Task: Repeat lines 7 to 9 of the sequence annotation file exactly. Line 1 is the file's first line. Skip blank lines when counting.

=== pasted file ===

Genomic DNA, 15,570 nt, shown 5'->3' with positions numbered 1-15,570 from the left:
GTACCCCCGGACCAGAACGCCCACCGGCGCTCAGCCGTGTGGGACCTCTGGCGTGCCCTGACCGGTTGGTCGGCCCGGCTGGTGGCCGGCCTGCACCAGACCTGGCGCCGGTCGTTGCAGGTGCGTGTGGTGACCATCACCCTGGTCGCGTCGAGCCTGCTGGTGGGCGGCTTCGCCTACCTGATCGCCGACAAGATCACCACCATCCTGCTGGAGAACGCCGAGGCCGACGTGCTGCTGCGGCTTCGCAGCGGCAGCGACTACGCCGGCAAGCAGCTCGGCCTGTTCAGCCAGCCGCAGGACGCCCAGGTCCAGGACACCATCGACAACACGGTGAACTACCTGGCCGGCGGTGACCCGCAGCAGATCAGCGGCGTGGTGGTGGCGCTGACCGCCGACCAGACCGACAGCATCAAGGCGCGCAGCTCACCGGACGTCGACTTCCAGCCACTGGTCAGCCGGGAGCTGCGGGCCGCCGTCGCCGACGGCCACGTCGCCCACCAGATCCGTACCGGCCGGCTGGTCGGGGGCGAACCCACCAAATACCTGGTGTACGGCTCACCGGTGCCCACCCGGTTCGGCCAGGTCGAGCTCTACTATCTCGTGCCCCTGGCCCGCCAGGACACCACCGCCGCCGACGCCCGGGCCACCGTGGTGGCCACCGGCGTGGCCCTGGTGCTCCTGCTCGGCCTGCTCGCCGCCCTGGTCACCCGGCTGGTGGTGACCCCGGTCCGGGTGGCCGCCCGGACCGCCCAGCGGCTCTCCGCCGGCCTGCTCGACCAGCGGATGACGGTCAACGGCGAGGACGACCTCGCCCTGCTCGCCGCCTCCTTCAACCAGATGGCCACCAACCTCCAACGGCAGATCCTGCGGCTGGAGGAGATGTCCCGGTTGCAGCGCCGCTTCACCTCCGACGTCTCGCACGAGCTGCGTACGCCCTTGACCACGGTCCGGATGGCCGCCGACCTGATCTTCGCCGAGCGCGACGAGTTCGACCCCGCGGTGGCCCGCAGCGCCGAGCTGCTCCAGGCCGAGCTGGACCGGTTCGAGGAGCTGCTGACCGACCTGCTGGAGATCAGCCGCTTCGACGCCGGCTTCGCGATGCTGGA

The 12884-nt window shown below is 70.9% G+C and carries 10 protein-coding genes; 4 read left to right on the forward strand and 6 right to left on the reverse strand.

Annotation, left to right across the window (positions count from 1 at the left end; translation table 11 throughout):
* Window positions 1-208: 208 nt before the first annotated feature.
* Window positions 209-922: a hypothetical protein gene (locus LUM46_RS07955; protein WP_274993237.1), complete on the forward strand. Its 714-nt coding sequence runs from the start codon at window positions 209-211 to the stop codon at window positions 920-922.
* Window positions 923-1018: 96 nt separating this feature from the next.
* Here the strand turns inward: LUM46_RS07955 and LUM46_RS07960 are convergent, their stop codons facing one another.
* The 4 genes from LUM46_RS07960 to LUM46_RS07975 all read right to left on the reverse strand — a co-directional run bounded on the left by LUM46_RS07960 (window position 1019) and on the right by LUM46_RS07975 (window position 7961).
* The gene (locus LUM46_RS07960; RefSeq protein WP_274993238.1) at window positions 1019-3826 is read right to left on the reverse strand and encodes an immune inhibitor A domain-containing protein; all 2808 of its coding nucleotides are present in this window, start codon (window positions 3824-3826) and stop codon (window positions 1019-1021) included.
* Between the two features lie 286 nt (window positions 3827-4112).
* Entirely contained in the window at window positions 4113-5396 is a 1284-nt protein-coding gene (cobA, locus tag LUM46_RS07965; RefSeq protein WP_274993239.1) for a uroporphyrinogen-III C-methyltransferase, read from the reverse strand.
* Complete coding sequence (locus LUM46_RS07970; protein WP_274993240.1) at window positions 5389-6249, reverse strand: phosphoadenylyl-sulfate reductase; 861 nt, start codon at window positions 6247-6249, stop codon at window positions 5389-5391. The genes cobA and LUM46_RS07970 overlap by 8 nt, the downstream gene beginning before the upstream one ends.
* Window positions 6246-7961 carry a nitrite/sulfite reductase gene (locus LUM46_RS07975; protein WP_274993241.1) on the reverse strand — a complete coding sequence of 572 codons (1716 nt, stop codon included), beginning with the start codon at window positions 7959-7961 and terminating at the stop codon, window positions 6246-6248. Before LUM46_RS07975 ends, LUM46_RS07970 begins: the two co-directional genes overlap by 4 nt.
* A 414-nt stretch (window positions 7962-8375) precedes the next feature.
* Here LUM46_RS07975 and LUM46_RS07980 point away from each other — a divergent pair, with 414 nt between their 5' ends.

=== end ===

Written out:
* Window positions 923-1018: 96 nt separating this feature from the next.
* Here the strand turns inward: LUM46_RS07955 and LUM46_RS07960 are convergent, their stop codons facing one another.
* The 4 genes from LUM46_RS07960 to LUM46_RS07975 all read right to left on the reverse strand — a co-directional run bounded on the left by LUM46_RS07960 (window position 1019) and on the right by LUM46_RS07975 (window position 7961).